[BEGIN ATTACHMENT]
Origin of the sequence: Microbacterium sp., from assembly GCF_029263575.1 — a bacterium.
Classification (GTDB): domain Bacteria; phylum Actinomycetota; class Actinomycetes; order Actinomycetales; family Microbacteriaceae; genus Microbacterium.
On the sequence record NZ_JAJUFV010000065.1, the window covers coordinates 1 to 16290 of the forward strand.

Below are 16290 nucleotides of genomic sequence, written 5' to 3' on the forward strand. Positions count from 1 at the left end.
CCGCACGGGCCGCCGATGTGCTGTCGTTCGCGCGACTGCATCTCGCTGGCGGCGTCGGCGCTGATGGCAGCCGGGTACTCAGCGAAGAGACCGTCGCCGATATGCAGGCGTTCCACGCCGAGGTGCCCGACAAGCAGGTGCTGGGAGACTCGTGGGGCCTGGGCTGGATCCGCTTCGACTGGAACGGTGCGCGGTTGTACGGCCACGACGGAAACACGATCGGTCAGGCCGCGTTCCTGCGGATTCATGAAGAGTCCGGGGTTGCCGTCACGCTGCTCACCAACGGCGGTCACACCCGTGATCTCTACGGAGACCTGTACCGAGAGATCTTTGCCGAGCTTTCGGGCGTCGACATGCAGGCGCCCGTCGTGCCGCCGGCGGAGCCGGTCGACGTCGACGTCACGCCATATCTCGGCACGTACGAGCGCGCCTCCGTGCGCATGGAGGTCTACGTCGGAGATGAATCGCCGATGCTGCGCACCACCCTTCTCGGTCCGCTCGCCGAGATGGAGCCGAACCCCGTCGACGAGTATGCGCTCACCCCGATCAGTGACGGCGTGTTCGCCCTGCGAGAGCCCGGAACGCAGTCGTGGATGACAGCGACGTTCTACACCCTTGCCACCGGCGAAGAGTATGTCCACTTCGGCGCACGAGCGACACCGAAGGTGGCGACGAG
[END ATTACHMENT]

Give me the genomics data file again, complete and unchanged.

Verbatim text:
Origin of the sequence: Microbacterium sp., from assembly GCF_029263575.1 — a bacterium.
Classification (GTDB): domain Bacteria; phylum Actinomycetota; class Actinomycetes; order Actinomycetales; family Microbacteriaceae; genus Microbacterium.
On the sequence record NZ_JAJUFV010000065.1, the window covers coordinates 1 to 16290 of the forward strand.

Below are 16290 nucleotides of genomic sequence, written 5' to 3' on the forward strand. Positions count from 1 at the left end.
CCGCACGGGCCGCCGATGTGCTGTCGTTCGCGCGACTGCATCTCGCTGGCGGCGTCGGCGCTGATGGCAGCCGGGTACTCAGCGAAGAGACCGTCGCCGATATGCAGGCGTTCCACGCCGAGGTGCCCGACAAGCAGGTGCTGGGAGACTCGTGGGGCCTGGGCTGGATCCGCTTCGACTGGAACGGTGCGCGGTTGTACGGCCACGACGGAAACACGATCGGTCAGGCCGCGTTCCTGCGGATTCATGAAGAGTCCGGGGTTGCCGTCACGCTGCTCACCAACGGCGGTCACACCCGTGATCTCTACGGAGACCTGTACCGAGAGATCTTTGCCGAGCTTTCGGGCGTCGACATGCAGGCGCCCGTCGTGCCGCCGGCGGAGCCGGTCGACGTCGACGTCACGCCATATCTCGGCACGTACGAGCGCGCCTCCGTGCGCATGGAGGTCTACGTCGGAGATGAATCGCCGATGCTGCGCACCACCCTTCTCGGTCCGCTCGCCGAGATGGAGCCGAACCCCGTCGACGAGTATGCGCTCACCCCGATCAGTGACGGCGTGTTCGCCCTGCGAGAGCCCGGAACGCAGTCGTGGATGACAGCGACGTTCTACACCCTTGCCACCGGCGAAGAGTATGTCCACTTCGGCGCACGAGCGACACCGAAGGTGGCGACGAG